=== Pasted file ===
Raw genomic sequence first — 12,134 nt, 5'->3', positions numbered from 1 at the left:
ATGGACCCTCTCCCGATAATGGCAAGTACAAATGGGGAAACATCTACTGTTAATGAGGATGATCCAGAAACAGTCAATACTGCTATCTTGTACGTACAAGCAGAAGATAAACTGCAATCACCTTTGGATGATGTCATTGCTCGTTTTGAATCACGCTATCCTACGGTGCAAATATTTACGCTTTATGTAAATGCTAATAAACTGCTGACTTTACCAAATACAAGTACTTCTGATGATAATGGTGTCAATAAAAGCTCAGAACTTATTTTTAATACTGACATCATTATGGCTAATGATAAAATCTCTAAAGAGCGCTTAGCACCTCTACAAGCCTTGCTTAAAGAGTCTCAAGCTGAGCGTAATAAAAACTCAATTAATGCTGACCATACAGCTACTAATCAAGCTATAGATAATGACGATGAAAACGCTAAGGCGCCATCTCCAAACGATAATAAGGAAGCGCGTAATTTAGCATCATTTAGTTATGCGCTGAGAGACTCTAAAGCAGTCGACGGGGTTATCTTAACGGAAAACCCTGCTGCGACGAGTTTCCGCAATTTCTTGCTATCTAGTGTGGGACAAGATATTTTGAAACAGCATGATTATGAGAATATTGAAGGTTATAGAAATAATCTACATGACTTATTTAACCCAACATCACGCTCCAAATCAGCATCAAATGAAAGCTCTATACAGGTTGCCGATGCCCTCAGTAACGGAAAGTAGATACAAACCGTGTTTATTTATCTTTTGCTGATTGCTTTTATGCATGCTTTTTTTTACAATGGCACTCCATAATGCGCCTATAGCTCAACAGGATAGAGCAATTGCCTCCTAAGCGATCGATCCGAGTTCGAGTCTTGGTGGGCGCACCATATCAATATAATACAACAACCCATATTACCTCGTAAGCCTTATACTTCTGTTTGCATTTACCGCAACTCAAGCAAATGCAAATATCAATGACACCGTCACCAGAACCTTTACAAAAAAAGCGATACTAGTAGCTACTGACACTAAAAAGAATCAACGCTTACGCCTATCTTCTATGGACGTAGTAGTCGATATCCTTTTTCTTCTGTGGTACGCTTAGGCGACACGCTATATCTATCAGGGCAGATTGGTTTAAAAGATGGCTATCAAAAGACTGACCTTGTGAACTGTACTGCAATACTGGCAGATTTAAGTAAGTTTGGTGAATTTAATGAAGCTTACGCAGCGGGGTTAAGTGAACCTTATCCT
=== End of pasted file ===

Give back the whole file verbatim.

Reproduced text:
Raw genomic sequence first — 12,134 nt, 5'->3', positions numbered from 1 at the left:
ATGGACCCTCTCCCGATAATGGCAAGTACAAATGGGGAAACATCTACTGTTAATGAGGATGATCCAGAAACAGTCAATACTGCTATCTTGTACGTACAAGCAGAAGATAAACTGCAATCACCTTTGGATGATGTCATTGCTCGTTTTGAATCACGCTATCCTACGGTGCAAATATTTACGCTTTATGTAAATGCTAATAAACTGCTGACTTTACCAAATACAAGTACTTCTGATGATAATGGTGTCAATAAAAGCTCAGAACTTATTTTTAATACTGACATCATTATGGCTAATGATAAAATCTCTAAAGAGCGCTTAGCACCTCTACAAGCCTTGCTTAAAGAGTCTCAAGCTGAGCGTAATAAAAACTCAATTAATGCTGACCATACAGCTACTAATCAAGCTATAGATAATGACGATGAAAACGCTAAGGCGCCATCTCCAAACGATAATAAGGAAGCGCGTAATTTAGCATCATTTAGTTATGCGCTGAGAGACTCTAAAGCAGTCGACGGGGTTATCTTAACGGAAAACCCTGCTGCGACGAGTTTCCGCAATTTCTTGCTATCTAGTGTGGGACAAGATATTTTGAAACAGCATGATTATGAGAATATTGAAGGTTATAGAAATAATCTACATGACTTATTTAACCCAACATCACGCTCCAAATCAGCATCAAATGAAAGCTCTATACAGGTTGCCGATGCCCTCAGTAACGGAAAGTAGATACAAACCGTGTTTATTTATCTTTTGCTGATTGCTTTTATGCATGCTTTTTTTTACAATGGCACTCCATAATGCGCCTATAGCTCAACAGGATAGAGCAATTGCCTCCTAAGCGATCGATCCGAGTTCGAGTCTTGGTGGGCGCACCATATCAATATAATACAACAACCCATATTACCTCGTAAGCCTTATACTTCTGTTTGCATTTACCGCAACTCAAGCAAATGCAAATATCAATGACACCGTCACCAGAACCTTTACAAAAAAAGCGATACTAGTAGCTACTGACACTAAAAAGAATCAACGCTTACGCCTATCTTCTATGGACGTAGTAGTCGATATCCTTTTTCTTCTGTGGTACGCTTAGGCGACACGCTATATCTATCAGGGCAGATTGGTTTAAAAGATGGCTATCAAAAGACTGACCTTGTGAACTGTACTGCAATACTGGCAGATTTAAGTAAGTTTGGTGAATTTAATGAAGCTTACGCAGCGGGGTTAAGTGAACCTTATCCT